Monday, February 16, 2009

More on the Hill v. Thatcher case.

I've read through the case a couple times and this is what I gather happened:

Sometime in 1842, a case between Leroy Hill and Hezekiah Thatcher ended in Thatcher being awarded a $225 judgment by the court (or $450? there are two different amounts given). Hill claimed that at the time of the judgment Thatcher told Hill that he didn't have to pay the amount immediately and gave him until January 1, 1943 to pay. At that time Hill gave Thatcher a promissory note for $250 that he had not yet collected from a third party and told him that if he hadn't paid Thatcher the full amount of the judgment by January 1, 1943, Thatcher could collect on the note (from that third party) for payment of Hill's debt. However, at some point before January 14, 1943 the sheriff seized some of Hill's property for the purpose of paying the judgment (I can't tell if this was at Thatcher's request or what). Hill then became worried that if his land was sold and the judgment paid to Thatcher by those means, Thatcher would still cash in the promissory note rather than returning it to Hill. (Mr. Hill! How dare you question my ancestor's integrity!) This case was to settle this question and ease Hill's mind. Lincoln was the lawyer hired by Hill.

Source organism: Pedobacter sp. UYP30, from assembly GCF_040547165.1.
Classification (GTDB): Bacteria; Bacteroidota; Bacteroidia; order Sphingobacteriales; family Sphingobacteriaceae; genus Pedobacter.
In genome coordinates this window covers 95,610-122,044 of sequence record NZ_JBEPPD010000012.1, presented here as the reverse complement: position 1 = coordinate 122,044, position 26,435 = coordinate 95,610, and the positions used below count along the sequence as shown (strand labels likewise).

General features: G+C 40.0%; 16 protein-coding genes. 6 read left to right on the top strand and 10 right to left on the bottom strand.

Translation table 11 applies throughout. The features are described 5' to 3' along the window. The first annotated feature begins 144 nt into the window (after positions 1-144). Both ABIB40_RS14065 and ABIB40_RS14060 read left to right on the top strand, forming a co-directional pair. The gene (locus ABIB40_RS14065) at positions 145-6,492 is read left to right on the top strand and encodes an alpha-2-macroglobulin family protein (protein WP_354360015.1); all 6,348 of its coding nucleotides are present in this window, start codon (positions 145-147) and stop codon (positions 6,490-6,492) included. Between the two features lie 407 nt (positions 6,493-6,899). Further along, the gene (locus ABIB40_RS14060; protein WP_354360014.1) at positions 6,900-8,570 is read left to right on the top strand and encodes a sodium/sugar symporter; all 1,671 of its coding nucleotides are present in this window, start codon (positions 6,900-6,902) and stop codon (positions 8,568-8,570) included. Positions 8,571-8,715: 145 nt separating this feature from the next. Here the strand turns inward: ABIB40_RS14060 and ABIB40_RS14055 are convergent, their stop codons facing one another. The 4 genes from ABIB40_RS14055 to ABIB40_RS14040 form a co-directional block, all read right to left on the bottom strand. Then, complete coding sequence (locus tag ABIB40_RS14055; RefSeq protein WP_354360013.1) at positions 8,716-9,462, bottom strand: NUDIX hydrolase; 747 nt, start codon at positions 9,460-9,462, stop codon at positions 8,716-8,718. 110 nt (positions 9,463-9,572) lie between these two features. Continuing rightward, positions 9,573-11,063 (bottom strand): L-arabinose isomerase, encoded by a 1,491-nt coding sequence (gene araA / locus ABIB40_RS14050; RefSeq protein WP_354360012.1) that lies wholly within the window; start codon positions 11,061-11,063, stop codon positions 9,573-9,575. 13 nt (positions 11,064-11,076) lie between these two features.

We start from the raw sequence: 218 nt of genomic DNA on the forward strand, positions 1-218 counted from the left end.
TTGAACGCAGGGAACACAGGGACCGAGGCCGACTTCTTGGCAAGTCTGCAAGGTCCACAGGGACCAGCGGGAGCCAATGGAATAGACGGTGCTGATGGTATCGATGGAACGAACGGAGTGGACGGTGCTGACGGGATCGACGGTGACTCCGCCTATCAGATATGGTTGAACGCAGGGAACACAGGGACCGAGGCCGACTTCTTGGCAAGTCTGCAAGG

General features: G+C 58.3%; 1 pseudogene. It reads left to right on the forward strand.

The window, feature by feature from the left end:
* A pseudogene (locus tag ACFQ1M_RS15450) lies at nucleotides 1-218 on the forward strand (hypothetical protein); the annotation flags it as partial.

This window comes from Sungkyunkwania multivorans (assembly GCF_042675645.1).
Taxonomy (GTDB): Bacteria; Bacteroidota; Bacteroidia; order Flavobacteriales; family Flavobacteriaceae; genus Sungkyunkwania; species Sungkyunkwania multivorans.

Another interesting thing I dug up: just nine days before this case was filed Joseph Smith had been brought to that same court house (Sangamon District Circuit Court in Springfield) for a trial to determine if he should be shipped back to Missouri to face charges of murder conspiracy for the attempted assassination of Governor Boggs. Hezekiah was not yet a Mormon in January 1843, but was baptized later that year, in December. Everyone in Illinois knew about Mormons, but wouldn't it be interesting to know what, if any, role the Smith trial in Springfield had in exposing Hezekiah and his family to the details of Mormonism? Warming them up to conversion? I wonder if he saw Joseph Smith in Springfield during that time, or even was present for the trial? (We know that Mary Todd Lincoln was present at the trial; it was a big news story in Springfield.) In the complaint drawn up by Lincoln on January 14, 1943 Leroy Hill said that part of the reason for his anxiousness about settling accounts with Hezekiah was that he thought Hezekiah was thinking of leaving the state. Why would he think that? Was Hezekiah already showing LDS sympathies and therefore assumed to be westward-bound? Hmmmmm.......